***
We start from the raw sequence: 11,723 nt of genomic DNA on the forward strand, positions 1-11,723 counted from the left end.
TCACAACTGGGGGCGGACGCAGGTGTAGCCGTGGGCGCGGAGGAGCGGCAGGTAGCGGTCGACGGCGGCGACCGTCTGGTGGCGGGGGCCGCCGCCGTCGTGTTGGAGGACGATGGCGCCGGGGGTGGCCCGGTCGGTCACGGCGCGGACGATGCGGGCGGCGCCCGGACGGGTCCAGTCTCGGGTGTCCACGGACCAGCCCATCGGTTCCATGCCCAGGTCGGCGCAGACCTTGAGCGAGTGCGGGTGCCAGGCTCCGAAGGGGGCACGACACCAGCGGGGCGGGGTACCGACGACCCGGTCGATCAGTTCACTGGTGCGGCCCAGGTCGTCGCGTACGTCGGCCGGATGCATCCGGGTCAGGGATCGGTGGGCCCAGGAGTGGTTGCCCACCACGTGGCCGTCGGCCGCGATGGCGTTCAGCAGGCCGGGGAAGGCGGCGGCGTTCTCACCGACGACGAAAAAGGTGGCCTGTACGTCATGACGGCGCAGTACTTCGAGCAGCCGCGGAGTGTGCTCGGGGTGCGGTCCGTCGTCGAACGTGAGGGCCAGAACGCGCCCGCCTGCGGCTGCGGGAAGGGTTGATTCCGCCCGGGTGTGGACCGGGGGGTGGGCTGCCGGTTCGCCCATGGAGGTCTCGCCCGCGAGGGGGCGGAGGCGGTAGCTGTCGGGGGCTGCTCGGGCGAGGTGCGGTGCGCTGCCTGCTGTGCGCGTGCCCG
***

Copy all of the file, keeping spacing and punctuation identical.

We start from the raw sequence: 11,723 nt of genomic DNA on the forward strand, positions 1-11,723 counted from the left end.
TCACAACTGGGGGCGGACGCAGGTGTAGCCGTGGGCGCGGAGGAGCGGCAGGTAGCGGTCGACGGCGGCGACCGTCTGGTGGCGGGGGCCGCCGCCGTCGTGTTGGAGGACGATGGCGCCGGGGGTGGCCCGGTCGGTCACGGCGCGGACGATGCGGGCGGCGCCCGGACGGGTCCAGTCTCGGGTGTCCACGGACCAGCCCATCGGTTCCATGCCCAGGTCGGCGCAGACCTTGAGCGAGTGCGGGTGCCAGGCTCCGAAGGGGGCACGACACCAGCGGGGCGGGGTACCGACGACCCGGTCGATCAGTTCACTGGTGCGGCCCAGGTCGTCGCGTACGTCGGCCGGATGCATCCGGGTCAGGGATCGGTGGGCCCAGGAGTGGTTGCCCACCACGTGGCCGTCGGCCGCGATGGCGTTCAGCAGGCCGGGGAAGGCGGCGGCGTTCTCACCGACGACGAAAAAGGTGGCCTGTACGTCATGACGGCGCAGTACTTCGAGCAGCCGCGGAGTGTGCTCGGGGTGCGGTCCGTCGTCGAACGTGAGGGCCAGAACGCGCCCGCCTGCGGCTGCGGGAAGGGTTGATTCCGCCCGGGTGTGGACCGGGGGGTGGGCTGCCGGTTCGCCCATGGAGGTCTCGCCCGCGAGGGGGCGGAGGCGGTAGCTGTCGGGGGCTGCTCGGGCGAGGTGCGGTGCGCTGCCTGCTGTGCGCGTGCCCG